1. Delighted to hear about the praise, Jet: thoroughly deserved, I am absolutely certain. xxx

  2. Thanks. I like some of the fast pace most of the time as it just makes the days fly by, but it also feels like there's never enough time to get everything done! A welcome to this new working world...

  3. Congrats, Jet!!

    And by the way, I agree with your husband. The outside world recognizes and rewards (or at least acknowledges) success and good work in a way that academia almost never does. I think he's spot-on.

  4. Yes, I think you are right JC. It's the cheery acknowledgement of something well done that academia doesn't seem to get right. Is this because academics are either so stressed out with their own agendas that they can't fit it into their head space? Or, in other cases, are the successful ones just too caught up in themselves and their own career that they don't actually notice others' achievements? In any case, I'm happy I'm out now (well, I'm in the fringes in the 'alt-aca' sphere which doesn't seem as bad).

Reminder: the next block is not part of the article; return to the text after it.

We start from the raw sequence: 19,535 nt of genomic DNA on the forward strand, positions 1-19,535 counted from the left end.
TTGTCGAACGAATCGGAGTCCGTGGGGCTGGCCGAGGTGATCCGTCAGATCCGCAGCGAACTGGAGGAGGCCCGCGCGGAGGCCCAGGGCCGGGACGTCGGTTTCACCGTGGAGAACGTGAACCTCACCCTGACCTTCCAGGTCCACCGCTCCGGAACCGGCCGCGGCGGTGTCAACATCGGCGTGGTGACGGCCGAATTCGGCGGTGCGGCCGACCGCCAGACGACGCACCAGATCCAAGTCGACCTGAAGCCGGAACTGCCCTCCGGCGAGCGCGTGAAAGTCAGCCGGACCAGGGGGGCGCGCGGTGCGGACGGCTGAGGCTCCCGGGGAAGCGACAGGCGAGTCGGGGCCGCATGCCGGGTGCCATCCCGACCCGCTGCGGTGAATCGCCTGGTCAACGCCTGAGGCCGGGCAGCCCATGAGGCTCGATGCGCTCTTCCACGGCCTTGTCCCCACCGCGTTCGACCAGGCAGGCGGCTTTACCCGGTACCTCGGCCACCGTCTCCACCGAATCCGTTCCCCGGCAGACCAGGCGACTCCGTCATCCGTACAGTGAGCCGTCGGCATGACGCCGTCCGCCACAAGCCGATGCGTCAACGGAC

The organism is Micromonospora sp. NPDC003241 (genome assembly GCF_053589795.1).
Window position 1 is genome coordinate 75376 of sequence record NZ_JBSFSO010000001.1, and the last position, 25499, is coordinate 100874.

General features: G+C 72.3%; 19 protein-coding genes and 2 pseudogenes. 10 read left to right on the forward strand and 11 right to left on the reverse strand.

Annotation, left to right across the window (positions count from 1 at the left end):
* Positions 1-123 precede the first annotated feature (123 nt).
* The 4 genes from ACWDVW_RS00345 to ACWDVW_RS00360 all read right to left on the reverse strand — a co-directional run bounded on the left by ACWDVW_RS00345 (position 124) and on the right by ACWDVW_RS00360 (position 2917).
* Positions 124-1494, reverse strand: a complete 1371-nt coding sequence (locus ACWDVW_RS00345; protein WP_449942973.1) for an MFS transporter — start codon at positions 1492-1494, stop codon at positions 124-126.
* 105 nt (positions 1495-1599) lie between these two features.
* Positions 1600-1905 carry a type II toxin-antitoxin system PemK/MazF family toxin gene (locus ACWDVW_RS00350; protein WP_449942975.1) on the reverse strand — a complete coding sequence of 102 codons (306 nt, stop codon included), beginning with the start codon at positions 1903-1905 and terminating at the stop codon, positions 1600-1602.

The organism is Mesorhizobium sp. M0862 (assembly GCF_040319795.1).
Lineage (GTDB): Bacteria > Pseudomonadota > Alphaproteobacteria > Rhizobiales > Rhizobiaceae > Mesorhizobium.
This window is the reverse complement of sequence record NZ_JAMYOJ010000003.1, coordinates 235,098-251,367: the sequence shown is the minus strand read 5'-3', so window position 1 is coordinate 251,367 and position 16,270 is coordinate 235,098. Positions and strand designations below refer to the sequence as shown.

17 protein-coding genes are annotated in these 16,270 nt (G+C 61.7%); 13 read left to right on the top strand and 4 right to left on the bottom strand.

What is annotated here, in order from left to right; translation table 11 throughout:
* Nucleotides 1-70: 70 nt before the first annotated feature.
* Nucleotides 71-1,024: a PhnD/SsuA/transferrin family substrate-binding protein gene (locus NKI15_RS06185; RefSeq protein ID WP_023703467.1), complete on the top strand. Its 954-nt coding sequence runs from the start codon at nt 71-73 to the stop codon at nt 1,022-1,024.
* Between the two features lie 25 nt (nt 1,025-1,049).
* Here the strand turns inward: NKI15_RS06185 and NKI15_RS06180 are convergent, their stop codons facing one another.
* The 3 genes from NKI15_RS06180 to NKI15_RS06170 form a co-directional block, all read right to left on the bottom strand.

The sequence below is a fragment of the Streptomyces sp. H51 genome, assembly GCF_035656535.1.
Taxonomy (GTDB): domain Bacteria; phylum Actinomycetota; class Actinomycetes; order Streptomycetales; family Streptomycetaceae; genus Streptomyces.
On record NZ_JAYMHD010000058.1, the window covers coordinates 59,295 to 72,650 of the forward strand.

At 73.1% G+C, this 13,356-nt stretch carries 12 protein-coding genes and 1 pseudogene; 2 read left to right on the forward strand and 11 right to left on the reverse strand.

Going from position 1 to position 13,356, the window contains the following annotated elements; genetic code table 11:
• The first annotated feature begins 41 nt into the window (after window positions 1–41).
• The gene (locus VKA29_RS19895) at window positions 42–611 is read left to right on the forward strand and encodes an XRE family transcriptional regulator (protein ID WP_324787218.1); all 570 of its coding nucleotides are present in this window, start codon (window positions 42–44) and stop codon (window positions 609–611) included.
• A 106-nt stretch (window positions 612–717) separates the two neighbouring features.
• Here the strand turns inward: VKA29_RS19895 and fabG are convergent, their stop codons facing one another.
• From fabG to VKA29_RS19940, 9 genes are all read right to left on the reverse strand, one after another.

5. “A bit of anxiety is okay and normal but it shouldn't take over. Some good lessons are to be learned here.” You’re right. One should know and understand that not everything would be in its right place. There can be times that things will stress you, but what’s important is you know how to handle and deal with them.

    Rupert  Echard

  6. Congrats on the praise from colleagues. Just saw this article today that might help explain why we don't experience the same thing in academia:

  7. Fantastic news. I'm so pleased for you. :-)

    Yes, Hydro Blogger I saw that article too.

    I think that academics can't comment on their colleagues' achievements since they (a) fear it detracts from their own since they're in reality insecure and they feel inferior (b) they're jealous and fearful that it means that the little amount of funding there is in the university world will/could be diverted to their colleagues' research/job instead of their own.

  8. Apologies Anthea - I didn't see that your comment was awaiting moderation until today! Spot on - yes, perhaps the fear of what they have been taken away is too much.